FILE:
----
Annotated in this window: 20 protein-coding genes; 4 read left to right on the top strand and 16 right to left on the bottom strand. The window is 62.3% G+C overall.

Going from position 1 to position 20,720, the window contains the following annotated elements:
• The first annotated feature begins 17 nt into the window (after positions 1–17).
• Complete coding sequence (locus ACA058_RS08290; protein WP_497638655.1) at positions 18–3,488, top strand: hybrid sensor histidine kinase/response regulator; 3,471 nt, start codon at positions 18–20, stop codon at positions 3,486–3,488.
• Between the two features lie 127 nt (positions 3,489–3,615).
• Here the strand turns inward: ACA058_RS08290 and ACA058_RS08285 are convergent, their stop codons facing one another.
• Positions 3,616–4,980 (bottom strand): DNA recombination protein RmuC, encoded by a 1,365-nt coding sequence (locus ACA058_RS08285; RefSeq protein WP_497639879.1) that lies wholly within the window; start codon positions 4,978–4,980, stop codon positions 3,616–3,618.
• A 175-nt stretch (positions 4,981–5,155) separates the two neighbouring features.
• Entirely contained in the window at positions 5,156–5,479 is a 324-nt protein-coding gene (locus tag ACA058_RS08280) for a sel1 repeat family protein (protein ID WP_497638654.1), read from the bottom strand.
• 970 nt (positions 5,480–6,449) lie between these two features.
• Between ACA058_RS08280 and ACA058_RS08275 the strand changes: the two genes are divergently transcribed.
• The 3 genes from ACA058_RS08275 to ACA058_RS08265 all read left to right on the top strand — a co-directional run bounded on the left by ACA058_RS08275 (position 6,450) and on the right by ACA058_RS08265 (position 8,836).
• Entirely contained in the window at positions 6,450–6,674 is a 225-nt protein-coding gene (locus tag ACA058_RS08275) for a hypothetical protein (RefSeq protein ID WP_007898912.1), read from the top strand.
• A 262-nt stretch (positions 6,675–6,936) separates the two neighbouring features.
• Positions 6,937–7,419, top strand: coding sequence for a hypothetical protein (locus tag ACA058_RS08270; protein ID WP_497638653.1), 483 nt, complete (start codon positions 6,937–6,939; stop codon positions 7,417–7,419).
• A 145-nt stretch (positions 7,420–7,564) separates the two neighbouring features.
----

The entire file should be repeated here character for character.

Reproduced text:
Annotated in this window: 20 protein-coding genes; 4 read left to right on the top strand and 16 right to left on the bottom strand. The window is 62.3% G+C overall.

Going from position 1 to position 20,720, the window contains the following annotated elements:
• The first annotated feature begins 17 nt into the window (after positions 1–17).
• Complete coding sequence (locus ACA058_RS08290; protein WP_497638655.1) at positions 18–3,488, top strand: hybrid sensor histidine kinase/response regulator; 3,471 nt, start codon at positions 18–20, stop codon at positions 3,486–3,488.
• Between the two features lie 127 nt (positions 3,489–3,615).
• Here the strand turns inward: ACA058_RS08290 and ACA058_RS08285 are convergent, their stop codons facing one another.
• Positions 3,616–4,980 (bottom strand): DNA recombination protein RmuC, encoded by a 1,365-nt coding sequence (locus ACA058_RS08285; RefSeq protein WP_497639879.1) that lies wholly within the window; start codon positions 4,978–4,980, stop codon positions 3,616–3,618.
• A 175-nt stretch (positions 4,981–5,155) separates the two neighbouring features.
• Entirely contained in the window at positions 5,156–5,479 is a 324-nt protein-coding gene (locus tag ACA058_RS08280) for a sel1 repeat family protein (protein ID WP_497638654.1), read from the bottom strand.
• 970 nt (positions 5,480–6,449) lie between these two features.
• Between ACA058_RS08280 and ACA058_RS08275 the strand changes: the two genes are divergently transcribed.
• The 3 genes from ACA058_RS08275 to ACA058_RS08265 all read left to right on the top strand — a co-directional run bounded on the left by ACA058_RS08275 (position 6,450) and on the right by ACA058_RS08265 (position 8,836).
• Entirely contained in the window at positions 6,450–6,674 is a 225-nt protein-coding gene (locus tag ACA058_RS08275) for a hypothetical protein (RefSeq protein ID WP_007898912.1), read from the top strand.
• A 262-nt stretch (positions 6,675–6,936) separates the two neighbouring features.
• Positions 6,937–7,419, top strand: coding sequence for a hypothetical protein (locus tag ACA058_RS08270; protein ID WP_497638653.1), 483 nt, complete (start codon positions 6,937–6,939; stop codon positions 7,417–7,419).
• A 145-nt stretch (positions 7,420–7,564) separates the two neighbouring features.